Frolic the rural nymphs, Latona’s heart
Is glad, for over all the rest are seen
Her daughter’s head and brow, and she at once
Is known among them, though they all are fair,
Such was this spotless virgin midst her maids.

Now when they were about to move for home
With harnessed mules and with the shining robes
Carefully folded, then the blue-eyed maid,
Pallas, bethought herself of this⁠—to rouse
Ulysses and to bring him to behold
The bright-eyed maiden, that she might direct
The stranger’s way to the Phaeacian town.
The royal damsel at a handmaid cast
The ball; it missed, and fell into the stream
Where a deep eddy whirled. All shrieked aloud.
The great Ulysses started from his sleep
And sat upright, discoursing to himself:⁠—

“Ah me! upon what region am I thrown?
What men are here⁠—wild, savage, and unjust,
Or hospitable, and who hold the gods
In reverence? There are voices in the air,
Womanly voices, as of nymphs that haunt
The mountain summits, and the river-founts,
And the moist grassy meadows. Or perchance
Am I near men who have the power of speech?
Nay, let me then go forth at once and learn.”

Thus having said, the great Ulysses left
The thicket. From the close-grown wood he rent,
With his strong hand, a branch well set with leaves
And wound it as a covering round his waist.
Then like a mountain lion he went forth,
That walks abroad, confiding in his strength,
In rain and wind; his eyes shoot fire; he falls
On oxen, or on sheep, or forest-deer,
For hunger prompts him even to attack
The flock within its closely guarded fold.
Such seemed Ulysses when about to meet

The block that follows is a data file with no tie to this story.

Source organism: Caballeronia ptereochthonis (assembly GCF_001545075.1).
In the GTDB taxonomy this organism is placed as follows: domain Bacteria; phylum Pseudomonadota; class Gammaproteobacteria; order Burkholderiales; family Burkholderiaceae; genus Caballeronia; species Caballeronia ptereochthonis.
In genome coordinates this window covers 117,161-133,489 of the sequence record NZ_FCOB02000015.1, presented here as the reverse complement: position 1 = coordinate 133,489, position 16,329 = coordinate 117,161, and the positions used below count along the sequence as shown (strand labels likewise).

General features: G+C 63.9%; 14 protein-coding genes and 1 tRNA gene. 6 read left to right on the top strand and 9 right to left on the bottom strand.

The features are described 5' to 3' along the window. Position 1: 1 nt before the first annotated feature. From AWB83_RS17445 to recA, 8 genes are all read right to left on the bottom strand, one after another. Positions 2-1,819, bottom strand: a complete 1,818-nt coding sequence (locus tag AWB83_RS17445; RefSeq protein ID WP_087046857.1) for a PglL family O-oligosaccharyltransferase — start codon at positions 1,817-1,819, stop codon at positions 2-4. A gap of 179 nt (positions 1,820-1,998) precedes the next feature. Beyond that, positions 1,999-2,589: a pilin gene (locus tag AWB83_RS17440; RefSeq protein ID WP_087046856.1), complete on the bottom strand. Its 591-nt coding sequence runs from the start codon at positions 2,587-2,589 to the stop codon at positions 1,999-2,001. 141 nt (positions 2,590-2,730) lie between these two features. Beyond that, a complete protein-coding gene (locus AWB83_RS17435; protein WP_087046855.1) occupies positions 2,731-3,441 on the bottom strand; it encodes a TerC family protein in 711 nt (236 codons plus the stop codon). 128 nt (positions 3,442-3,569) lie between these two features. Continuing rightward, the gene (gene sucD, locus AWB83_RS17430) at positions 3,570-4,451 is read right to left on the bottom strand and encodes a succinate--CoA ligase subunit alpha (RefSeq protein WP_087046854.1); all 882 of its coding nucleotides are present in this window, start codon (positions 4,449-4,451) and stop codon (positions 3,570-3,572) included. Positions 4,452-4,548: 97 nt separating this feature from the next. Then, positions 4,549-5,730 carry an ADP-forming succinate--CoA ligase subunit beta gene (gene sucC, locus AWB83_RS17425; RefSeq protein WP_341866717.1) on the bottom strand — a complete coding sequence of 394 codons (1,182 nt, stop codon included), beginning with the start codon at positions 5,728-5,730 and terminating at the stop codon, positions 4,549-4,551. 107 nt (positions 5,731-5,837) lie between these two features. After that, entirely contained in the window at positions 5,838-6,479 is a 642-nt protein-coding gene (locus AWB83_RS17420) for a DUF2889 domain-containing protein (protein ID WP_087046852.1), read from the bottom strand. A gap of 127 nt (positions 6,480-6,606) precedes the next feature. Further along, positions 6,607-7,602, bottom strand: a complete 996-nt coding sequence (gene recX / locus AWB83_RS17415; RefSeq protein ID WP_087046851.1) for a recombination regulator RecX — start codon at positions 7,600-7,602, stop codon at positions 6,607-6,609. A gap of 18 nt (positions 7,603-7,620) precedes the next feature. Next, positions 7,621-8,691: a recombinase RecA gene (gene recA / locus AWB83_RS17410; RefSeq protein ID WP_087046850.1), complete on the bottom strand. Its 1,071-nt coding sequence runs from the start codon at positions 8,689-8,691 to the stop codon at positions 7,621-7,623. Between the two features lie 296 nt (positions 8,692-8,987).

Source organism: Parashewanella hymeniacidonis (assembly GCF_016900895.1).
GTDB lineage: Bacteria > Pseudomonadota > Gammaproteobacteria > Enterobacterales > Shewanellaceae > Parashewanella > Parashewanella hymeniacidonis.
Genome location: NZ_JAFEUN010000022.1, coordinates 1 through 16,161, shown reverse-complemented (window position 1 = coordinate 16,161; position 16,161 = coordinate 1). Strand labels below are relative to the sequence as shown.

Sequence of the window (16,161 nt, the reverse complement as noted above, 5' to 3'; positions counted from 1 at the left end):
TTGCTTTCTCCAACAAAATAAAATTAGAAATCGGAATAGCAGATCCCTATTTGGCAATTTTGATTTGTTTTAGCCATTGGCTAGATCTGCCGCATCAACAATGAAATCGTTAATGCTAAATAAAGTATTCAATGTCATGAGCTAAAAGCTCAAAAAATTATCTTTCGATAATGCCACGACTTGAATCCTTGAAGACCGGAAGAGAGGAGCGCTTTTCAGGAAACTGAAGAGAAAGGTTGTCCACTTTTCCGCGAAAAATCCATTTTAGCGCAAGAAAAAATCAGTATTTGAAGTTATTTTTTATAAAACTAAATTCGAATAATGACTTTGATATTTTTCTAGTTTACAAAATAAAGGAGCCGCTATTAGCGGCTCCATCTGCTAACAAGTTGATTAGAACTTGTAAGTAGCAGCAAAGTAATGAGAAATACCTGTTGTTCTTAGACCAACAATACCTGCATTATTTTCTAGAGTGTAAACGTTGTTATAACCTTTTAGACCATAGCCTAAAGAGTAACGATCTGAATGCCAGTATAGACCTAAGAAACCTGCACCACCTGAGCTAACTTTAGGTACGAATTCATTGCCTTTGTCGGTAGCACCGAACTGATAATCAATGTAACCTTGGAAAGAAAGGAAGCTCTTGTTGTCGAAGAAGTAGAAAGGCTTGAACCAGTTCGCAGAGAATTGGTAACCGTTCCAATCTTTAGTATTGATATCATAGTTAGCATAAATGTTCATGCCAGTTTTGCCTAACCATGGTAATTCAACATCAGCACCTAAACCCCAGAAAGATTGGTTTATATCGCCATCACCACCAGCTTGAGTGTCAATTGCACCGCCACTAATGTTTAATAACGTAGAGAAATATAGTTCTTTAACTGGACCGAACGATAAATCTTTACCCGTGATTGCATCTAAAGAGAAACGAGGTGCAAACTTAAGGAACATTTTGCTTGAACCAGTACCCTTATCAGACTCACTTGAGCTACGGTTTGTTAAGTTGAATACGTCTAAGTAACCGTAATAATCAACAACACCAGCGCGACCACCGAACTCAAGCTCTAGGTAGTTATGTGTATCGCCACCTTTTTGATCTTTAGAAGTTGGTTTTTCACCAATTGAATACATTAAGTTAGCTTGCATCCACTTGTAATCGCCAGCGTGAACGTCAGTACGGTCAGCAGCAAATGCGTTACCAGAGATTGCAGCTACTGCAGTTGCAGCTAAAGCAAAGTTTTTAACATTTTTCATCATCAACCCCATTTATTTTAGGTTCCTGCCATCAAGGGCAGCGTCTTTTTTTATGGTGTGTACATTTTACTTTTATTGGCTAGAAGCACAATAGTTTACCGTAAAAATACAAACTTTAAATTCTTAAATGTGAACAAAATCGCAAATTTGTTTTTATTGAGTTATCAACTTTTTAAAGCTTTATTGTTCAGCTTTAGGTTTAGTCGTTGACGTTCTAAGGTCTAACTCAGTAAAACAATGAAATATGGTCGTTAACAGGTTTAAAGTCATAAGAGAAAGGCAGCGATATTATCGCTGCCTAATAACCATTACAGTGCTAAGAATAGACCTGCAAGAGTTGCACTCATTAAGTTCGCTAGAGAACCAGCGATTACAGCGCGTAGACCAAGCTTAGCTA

Those fair-haired maidens, naked as he was,
But forced by strong necessity. To them
His look was frightful, for his limbs were foul
With sea-foam yet. To right and left they fled
Along the jutting riverbanks. Alone
The daughter of Alcinoüs kept her place,
For Pallas gave her courage and forbade
Her limbs to tremble. So she waited there.
Ulysses pondered whether to approach
The bright-eyed damsel and embrace her knees
And supplicate, or, keeping yet aloof,
Pray her with soothing words to show the way
Townward and give him garments. Musing thus,
It seemed the best to keep at distance still,
And use soft words, lest, should he clasp her knees,
The maid might be displeased. With gentle words
Skilfully ordered thus Ulysses spake:⁠—

“O queen, I am thy suppliant, whether thou
Be mortal or a goddess. If perchance
Thou art of that immortal race who dwell
In the broad heaven, thou art, I deem, most like
To Dian, daughter of imperial Jove,
In shape, in stature, and in noble air.
If mortal and a dweller of the earth,
Thrice happy are thy father and his queen,
Thrice happy are thy brothers; and their hearts
Must overflow with gladness for thy sake,
Beholding such a scion of their house
Enter the choral dance. But happiest he
Beyond them all, who, bringing princely gifts,
Shall bear thee to his home a bride; for sure
I never looked on one of mortal race,
Woman or man, like thee, and as I gaze
I wonder. Like to thee I saw of late,
In Delos, a young palm-tree growing up